Restoring an Old Hardcastle Dryconomy Shape 69 Bulldog – Chiz Szymanski

Chiz has followed rebornpipes for quite a while now and shown his refurbishing work on Pipesmokers Unlimited. When I saw his step by step work of reclaiming this old bulldog I wrote and asked if he would mind writing up the process for us on the blog. He was happy to do so. His words and photos follow. I hope this is the first of many refurbs he writes about and posts here on the blog. Thanks Chiz.

This project was first documented on pipesmokerunlimited.com where under the member name of Peter Piper, I am an active contributor. A relative newcomer to the hobby of pipe restoring, my ambition is to encourage others: “If a manually challenged clod like me can do it, so can you!”

I recently bought a job lot of Hardcastle estate pipes on eBay and decided that I should document the experience of restoring one of them. Which one? Why, the grottiest one of course, “Nothing ventured, nothing gained.”

I am delighted at the opportunity to share my experience here. Steve and this blog have been far and away my biggest influences and sources of help when it has come to learning how to restore a pipe, so I feel honoured to be asked for a contribution.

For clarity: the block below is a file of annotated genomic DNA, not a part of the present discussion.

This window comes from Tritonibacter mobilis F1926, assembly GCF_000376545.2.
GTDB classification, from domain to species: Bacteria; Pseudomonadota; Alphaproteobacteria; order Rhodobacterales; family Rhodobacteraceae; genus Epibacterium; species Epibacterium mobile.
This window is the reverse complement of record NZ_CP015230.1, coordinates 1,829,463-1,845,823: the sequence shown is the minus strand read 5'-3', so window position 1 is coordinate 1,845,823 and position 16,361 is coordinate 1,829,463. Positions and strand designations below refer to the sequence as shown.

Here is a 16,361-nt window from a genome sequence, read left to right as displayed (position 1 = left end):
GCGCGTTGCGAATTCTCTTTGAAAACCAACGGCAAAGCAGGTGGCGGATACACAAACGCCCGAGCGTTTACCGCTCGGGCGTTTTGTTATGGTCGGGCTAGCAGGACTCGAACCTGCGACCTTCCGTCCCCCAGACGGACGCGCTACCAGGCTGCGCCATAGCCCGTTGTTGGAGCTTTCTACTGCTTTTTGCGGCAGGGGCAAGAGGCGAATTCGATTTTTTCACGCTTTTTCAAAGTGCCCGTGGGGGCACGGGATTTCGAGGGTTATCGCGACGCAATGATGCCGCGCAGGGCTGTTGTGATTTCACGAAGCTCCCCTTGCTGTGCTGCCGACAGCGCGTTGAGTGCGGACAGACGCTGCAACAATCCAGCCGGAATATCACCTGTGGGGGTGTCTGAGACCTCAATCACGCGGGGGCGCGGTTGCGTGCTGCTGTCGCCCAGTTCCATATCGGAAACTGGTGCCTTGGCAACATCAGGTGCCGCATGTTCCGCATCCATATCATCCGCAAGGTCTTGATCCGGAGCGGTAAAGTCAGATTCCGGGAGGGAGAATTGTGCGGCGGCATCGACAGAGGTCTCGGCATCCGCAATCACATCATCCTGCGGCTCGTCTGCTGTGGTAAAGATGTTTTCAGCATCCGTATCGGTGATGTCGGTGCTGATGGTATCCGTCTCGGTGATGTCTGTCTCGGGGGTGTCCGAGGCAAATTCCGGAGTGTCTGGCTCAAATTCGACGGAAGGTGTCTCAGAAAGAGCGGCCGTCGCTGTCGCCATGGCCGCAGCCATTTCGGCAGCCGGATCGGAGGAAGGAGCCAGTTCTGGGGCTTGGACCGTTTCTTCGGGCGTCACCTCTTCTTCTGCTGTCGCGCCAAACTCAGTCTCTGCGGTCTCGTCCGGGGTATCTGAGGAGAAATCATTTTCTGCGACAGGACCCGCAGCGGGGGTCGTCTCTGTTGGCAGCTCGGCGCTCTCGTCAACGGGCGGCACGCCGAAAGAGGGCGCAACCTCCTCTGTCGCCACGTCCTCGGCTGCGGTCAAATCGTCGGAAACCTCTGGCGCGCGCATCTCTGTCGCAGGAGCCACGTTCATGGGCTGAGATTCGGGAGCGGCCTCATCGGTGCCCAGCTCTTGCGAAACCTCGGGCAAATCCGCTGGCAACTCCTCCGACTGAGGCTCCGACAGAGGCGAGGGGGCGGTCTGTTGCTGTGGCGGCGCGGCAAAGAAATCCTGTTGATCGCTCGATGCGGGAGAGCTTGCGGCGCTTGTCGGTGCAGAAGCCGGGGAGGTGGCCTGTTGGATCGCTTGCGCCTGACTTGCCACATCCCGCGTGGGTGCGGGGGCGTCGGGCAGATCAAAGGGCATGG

OK, let’s get down to it.

Superficially it doesn’t look too bad, but the rim is badly charred and uneven and I fear I am going to have to risk compromising the shape in order to make the bowl look presentable. The stem/shank fit and alignment has somehow become slightly out of kilter, perhaps it is not the original stem, so that too will need attention.

But more pressing problems first, feast your eyes on this cake.

Sleeves rolled up…

Cleaning the chamber out proved to be quite a job. I had to pick away at it with the nail from a 3 in 1 before I could even get the spoon in there, let alone a reamer. And the smell, ugghh. But at least it looks more like a pipe bowl again now. And happily there was no hidden damage within.

Once the chamber was clear I packed the bowl with salt and saturated it with isopropyl alcohol (99.5%). Additionally, I folded a pipe cleaner in half and twisted that into the shank so that it would soften the gunk in there and wick some of it out. I topped up the alcohol regularly and then left it to do its thing overnight.